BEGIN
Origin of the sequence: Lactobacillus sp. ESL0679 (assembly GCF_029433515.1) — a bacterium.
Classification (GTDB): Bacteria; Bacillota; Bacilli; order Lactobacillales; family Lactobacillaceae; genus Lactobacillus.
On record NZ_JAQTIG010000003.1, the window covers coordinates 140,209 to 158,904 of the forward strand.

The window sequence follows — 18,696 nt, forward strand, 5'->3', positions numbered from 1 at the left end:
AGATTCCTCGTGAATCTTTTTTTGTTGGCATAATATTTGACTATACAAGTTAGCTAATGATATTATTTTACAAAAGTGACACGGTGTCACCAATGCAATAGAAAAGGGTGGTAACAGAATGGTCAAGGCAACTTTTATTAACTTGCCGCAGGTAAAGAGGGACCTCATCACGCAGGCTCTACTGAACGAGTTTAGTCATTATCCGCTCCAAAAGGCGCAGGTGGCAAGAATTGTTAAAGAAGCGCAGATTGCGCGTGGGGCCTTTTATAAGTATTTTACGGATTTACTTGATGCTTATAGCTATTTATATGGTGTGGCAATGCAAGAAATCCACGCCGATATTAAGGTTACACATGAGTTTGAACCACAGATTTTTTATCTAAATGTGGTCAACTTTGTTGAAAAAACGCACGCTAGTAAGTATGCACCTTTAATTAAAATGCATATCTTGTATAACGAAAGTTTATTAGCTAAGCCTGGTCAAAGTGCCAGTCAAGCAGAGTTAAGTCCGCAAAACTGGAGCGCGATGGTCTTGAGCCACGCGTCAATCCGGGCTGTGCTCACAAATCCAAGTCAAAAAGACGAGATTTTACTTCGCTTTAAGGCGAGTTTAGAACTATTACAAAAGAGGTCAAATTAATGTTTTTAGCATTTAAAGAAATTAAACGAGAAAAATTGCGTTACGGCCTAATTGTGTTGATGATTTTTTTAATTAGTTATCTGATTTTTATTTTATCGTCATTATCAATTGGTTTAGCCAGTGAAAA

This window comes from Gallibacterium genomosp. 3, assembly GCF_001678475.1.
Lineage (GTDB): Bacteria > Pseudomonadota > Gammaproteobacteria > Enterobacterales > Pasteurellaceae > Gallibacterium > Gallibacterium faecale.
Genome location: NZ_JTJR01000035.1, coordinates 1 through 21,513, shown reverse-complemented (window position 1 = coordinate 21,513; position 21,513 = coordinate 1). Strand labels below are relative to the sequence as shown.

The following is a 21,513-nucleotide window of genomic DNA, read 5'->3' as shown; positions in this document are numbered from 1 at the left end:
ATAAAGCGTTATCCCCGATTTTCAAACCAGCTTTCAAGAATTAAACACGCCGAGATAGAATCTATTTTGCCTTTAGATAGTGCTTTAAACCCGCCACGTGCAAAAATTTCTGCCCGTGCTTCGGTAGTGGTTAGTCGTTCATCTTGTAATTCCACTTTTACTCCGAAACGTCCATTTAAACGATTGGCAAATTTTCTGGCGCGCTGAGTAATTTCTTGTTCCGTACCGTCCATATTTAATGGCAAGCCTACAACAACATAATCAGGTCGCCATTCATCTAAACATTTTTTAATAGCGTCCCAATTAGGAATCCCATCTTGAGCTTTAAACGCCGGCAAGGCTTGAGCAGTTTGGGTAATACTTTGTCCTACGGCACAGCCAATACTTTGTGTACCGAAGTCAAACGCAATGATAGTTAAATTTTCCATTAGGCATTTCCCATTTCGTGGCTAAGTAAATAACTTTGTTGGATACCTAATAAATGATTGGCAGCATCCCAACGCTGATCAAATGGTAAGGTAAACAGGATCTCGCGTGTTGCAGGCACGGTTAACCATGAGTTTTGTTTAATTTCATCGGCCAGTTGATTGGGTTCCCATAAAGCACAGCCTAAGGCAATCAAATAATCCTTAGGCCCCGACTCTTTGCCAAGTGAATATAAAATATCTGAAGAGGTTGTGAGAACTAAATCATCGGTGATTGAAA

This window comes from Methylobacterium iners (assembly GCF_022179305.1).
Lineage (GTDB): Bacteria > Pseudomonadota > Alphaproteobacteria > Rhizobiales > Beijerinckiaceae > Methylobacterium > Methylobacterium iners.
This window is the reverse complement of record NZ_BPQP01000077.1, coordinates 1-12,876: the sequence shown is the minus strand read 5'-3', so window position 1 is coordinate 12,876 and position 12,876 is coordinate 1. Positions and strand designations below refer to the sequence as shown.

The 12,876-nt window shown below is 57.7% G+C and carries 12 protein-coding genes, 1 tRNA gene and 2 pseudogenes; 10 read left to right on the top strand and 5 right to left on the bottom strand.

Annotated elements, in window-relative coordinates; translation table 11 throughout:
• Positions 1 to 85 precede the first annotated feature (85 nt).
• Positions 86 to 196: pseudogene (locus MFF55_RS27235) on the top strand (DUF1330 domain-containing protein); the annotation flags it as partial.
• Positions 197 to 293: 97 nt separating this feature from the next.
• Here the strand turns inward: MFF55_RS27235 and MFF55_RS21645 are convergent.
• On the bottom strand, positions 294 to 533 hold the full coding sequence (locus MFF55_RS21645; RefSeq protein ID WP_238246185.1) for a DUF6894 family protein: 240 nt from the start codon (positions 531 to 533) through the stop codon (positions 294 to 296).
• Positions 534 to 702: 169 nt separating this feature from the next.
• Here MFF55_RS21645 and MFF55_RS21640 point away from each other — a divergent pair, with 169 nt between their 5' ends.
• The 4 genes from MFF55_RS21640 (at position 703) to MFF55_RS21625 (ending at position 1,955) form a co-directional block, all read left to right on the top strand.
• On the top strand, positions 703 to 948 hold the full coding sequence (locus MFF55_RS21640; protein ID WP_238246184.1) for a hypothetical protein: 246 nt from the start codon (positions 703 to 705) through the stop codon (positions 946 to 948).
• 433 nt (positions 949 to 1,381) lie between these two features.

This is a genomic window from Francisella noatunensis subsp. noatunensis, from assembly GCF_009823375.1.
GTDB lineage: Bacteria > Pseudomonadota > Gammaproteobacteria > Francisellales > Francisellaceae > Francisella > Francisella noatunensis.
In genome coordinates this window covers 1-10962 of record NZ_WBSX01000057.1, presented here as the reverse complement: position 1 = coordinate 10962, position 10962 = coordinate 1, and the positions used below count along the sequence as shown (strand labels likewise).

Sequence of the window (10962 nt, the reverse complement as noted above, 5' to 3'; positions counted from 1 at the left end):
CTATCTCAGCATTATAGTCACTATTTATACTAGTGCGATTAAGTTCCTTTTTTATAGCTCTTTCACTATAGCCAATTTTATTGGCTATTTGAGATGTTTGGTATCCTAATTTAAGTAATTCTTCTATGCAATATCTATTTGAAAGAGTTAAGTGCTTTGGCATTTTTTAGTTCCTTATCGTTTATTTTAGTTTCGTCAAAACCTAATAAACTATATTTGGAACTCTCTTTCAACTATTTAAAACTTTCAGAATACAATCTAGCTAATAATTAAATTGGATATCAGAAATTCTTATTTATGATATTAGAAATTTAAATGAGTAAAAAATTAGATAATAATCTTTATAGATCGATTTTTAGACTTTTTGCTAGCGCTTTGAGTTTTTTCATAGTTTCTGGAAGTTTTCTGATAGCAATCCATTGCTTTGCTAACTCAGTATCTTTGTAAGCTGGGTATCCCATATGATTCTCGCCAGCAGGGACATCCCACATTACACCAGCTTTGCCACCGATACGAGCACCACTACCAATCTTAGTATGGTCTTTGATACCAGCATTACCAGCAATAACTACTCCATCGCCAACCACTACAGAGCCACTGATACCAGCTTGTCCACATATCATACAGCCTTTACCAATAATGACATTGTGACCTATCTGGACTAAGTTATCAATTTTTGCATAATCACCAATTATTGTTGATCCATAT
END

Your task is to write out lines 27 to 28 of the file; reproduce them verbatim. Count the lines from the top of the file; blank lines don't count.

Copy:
GTDB lineage: Bacteria > Pseudomonadota > Gammaproteobacteria > Francisellales > Francisellaceae > Francisella > Francisella noatunensis.
In genome coordinates this window covers 1-10962 of record NZ_WBSX01000057.1, presented here as the reverse complement: position 1 = coordinate 10962, position 10962 = coordinate 1, and the positions used below count along the sequence as shown (strand labels likewise).